An Environment of Grace

Rev. Andrew Connors

Oct 27, 2019

Sermon Text(s):
Joel 2:23-32; Luke 18:9-14

If you’re not offended by what Jesus is saying here, you should be. I know we’ve come to think of Pharisees as hypocrites and tax collectors as maligned and even oppressed. But tax collectors were the worst kind of people – they were sort like individual tax collection agencies enfleshed in a person. Tax collectors purchased from their Roman occupying power the right to collect money on their own people with some pretty nefarious tactics. They took a hefty personal cut from those taxes and so became rich off the backs of their own people living under an oppressive imperial regime. Jesus is saying, the people who are clearly good by our most objective standards are more susceptible to an arrogant self-righteousness than the worst kinds of people who throw themselves at the mercy of God. And God celebrates more the turning of those terrible, but repentant people to our own do-gooding.

Retelling this story on this last Sunday in our environmental stewardship series, in light of our climate crisis, I’d suggest we hear it this way. Two people went to pray to God, one an exceptional environmental steward and the other a Republican Senator with a League of Conservation voting record of 1%.[1] The environmental steward, standing by herself, was praying, ‘God, I thank you that I am not like other people: litterers, oil industry polluters, 1%ers, libertarians, or even like this Republican Senator. I eat vegan; I give monthly to NPR, Amnesty International, and Greenpeace.’ But the Republican Senator with the 1% environmental voting record, standing far off, would not even look up to heaven, but was beating his breast and saying, ‘God, be merciful to me, a sinner!’ I tell you, Jesus said, this person went down to his home justified rather than the other; for all who exalt themselves will be humbled, but all who humble themselves will be exalted.’”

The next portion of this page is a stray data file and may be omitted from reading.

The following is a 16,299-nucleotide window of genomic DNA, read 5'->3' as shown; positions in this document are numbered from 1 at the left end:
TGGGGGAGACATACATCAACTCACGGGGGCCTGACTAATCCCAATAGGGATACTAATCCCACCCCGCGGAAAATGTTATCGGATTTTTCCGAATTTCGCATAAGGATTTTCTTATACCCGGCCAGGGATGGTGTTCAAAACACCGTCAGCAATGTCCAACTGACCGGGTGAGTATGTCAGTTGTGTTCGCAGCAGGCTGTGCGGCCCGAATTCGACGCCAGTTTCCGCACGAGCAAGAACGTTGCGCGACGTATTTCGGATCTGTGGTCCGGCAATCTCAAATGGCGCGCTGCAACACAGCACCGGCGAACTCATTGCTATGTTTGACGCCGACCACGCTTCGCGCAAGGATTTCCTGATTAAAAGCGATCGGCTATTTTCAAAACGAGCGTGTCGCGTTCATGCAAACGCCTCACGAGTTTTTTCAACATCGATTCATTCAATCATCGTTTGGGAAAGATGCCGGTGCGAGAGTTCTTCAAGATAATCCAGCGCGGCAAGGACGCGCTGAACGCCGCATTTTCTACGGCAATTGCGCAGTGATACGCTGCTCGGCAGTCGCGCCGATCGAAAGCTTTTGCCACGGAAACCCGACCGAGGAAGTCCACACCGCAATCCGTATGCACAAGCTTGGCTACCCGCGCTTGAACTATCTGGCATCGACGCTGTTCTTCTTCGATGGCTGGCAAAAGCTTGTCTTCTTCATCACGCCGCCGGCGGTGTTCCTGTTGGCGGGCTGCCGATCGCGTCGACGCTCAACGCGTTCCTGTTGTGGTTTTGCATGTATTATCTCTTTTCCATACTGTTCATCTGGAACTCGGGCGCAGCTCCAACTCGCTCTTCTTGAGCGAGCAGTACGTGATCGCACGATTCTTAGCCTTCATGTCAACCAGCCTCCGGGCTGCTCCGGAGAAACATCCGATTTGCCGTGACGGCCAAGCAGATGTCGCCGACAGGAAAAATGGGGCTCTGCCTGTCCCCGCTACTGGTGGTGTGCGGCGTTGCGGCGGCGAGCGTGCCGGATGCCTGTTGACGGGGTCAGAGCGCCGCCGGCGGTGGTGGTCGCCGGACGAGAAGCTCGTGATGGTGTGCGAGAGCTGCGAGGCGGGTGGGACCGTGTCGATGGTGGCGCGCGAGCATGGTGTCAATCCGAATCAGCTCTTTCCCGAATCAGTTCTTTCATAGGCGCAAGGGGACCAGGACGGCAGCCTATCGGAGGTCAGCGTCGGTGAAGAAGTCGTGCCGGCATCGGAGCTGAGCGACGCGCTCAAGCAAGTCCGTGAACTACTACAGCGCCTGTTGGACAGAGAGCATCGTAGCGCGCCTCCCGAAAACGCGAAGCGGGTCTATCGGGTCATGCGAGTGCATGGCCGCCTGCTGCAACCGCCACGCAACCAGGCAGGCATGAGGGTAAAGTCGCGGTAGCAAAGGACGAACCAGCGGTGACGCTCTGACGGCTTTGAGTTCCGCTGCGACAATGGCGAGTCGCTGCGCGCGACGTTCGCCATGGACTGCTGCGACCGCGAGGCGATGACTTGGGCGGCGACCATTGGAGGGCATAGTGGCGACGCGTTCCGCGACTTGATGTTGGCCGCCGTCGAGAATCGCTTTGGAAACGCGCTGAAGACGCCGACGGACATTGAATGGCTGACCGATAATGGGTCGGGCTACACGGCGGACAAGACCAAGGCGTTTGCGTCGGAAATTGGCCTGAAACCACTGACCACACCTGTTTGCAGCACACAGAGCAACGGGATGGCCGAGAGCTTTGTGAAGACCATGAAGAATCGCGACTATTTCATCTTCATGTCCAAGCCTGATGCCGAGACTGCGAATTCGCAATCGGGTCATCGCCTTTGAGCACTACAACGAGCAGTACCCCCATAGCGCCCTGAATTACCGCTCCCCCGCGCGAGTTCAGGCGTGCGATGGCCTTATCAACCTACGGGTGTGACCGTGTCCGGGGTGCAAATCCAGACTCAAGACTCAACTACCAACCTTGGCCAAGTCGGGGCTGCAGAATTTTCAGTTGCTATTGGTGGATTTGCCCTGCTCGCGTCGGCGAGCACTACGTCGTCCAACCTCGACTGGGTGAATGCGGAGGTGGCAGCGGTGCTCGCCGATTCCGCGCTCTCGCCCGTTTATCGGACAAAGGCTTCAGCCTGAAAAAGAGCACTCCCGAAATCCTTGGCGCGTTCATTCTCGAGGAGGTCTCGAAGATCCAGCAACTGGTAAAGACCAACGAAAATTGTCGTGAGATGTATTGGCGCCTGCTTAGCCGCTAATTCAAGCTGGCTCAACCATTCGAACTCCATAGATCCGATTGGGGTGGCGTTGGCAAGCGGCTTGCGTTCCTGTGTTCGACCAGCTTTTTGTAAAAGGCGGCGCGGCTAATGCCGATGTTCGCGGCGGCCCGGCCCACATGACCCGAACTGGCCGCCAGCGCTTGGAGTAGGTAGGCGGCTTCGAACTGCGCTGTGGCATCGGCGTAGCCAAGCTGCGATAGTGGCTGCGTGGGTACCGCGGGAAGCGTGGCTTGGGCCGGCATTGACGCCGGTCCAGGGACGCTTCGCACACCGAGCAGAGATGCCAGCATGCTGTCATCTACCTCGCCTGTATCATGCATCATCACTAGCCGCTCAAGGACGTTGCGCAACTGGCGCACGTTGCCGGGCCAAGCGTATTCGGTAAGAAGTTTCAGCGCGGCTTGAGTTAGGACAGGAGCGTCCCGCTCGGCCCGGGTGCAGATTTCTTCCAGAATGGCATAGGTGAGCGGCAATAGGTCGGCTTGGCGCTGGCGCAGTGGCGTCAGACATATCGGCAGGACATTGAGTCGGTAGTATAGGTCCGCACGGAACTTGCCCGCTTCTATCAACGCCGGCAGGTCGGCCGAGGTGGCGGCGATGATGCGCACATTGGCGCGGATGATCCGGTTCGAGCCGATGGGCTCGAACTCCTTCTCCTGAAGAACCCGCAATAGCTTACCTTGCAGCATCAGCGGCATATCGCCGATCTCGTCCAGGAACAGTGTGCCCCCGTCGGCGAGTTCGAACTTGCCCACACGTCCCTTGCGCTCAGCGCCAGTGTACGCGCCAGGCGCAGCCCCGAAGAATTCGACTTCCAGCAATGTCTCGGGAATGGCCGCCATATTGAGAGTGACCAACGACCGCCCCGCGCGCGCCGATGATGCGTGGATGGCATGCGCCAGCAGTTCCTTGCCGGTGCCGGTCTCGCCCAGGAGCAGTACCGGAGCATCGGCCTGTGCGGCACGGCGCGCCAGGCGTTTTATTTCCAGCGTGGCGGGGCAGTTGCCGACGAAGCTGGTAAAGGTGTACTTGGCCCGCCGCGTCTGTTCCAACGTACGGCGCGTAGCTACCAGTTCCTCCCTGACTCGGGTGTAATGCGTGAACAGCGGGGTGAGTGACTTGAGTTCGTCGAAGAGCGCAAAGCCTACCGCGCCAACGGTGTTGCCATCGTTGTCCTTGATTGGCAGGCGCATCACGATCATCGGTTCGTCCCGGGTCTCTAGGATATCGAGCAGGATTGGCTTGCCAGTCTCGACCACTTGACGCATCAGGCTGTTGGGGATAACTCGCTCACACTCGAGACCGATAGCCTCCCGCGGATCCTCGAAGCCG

If that’s not offensive, I don’t know what is. It’s offensive because the young people whose futures are most impacted by the failure of the adults to lead are not talking about grace. They are demanding action. “You are failing us,” Greta Thunberg told the UN. “But the young people are starting to understand your betrayal. The eyes of all future generations are upon you. And if you choose to fail us, I say: We will never forgive you.”

It’s offensive because the Republican Party is now culpable for the ongoing warming of our planet. As Nathaniel Rich, author of Losing Earth: A Recent History notes, the Republican Party is the only major political party in the world that has a position that is to the right of the oil industry itself. Exxon doesn’t even dispute climate change at this point. Yet the Republican Party does.[2]

And it’s offensive because there is no question at this point about the reality of global climate change and the reality of the impacts it is having and will have on the environment.  This is not a yes or no question. It is one of degree and speed.